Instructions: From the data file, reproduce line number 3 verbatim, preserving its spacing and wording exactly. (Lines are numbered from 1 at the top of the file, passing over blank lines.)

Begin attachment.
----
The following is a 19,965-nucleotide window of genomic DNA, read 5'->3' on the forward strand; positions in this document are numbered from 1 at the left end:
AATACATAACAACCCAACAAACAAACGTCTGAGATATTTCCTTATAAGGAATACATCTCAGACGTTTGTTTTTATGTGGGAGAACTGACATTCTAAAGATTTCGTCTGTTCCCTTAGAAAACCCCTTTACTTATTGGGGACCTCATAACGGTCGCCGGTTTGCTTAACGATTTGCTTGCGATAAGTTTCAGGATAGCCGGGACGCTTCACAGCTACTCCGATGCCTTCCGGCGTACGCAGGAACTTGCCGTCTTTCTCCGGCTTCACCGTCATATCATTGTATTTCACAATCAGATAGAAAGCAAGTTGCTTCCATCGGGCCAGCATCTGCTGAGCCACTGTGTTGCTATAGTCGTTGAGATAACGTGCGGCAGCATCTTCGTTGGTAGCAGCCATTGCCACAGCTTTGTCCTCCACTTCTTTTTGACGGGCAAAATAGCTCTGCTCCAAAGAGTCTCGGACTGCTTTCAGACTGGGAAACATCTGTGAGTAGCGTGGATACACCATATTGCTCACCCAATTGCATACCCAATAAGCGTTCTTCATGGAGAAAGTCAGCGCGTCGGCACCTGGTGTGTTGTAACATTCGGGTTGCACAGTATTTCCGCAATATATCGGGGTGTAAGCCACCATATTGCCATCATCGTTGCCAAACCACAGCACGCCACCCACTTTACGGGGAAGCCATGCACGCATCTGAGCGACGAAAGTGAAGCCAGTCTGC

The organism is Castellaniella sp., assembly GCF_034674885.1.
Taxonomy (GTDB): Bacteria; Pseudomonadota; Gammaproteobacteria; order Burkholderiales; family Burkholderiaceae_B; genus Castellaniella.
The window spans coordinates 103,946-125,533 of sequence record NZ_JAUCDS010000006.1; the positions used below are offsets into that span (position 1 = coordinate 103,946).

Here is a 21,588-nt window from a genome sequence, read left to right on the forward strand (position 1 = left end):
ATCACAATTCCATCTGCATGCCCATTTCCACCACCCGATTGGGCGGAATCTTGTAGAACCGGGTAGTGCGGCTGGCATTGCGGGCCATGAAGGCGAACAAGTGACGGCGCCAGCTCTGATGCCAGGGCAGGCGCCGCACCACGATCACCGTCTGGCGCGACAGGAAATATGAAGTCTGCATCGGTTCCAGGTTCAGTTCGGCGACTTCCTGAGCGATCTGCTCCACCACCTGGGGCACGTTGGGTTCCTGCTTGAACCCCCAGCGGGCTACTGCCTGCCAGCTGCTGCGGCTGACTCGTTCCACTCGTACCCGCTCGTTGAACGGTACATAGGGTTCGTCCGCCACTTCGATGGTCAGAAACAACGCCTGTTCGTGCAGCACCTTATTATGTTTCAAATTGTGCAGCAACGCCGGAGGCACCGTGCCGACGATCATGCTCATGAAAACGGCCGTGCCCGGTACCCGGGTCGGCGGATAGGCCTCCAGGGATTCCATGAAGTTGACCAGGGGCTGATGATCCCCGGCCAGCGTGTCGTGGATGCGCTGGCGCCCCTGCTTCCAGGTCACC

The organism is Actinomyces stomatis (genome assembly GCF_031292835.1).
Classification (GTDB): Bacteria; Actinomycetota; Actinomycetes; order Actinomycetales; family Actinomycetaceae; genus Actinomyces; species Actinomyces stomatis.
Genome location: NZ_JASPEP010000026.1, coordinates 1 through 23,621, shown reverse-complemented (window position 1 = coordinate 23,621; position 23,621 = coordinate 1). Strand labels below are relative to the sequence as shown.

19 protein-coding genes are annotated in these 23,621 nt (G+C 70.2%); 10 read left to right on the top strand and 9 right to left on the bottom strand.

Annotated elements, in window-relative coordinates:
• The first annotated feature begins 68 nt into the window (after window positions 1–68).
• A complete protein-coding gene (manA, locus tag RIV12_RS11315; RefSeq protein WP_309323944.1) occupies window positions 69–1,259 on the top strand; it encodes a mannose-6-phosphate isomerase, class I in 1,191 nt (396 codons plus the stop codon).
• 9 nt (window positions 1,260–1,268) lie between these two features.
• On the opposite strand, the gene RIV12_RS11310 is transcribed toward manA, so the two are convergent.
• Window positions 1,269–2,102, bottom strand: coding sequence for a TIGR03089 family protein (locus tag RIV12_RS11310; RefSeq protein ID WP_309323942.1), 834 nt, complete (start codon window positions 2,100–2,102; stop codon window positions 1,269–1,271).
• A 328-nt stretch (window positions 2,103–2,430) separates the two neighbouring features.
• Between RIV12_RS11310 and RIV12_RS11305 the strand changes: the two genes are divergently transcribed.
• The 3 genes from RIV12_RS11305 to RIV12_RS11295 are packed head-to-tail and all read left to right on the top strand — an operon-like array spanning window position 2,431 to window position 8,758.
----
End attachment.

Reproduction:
The organism is Castellaniella sp., assembly GCF_034674885.1.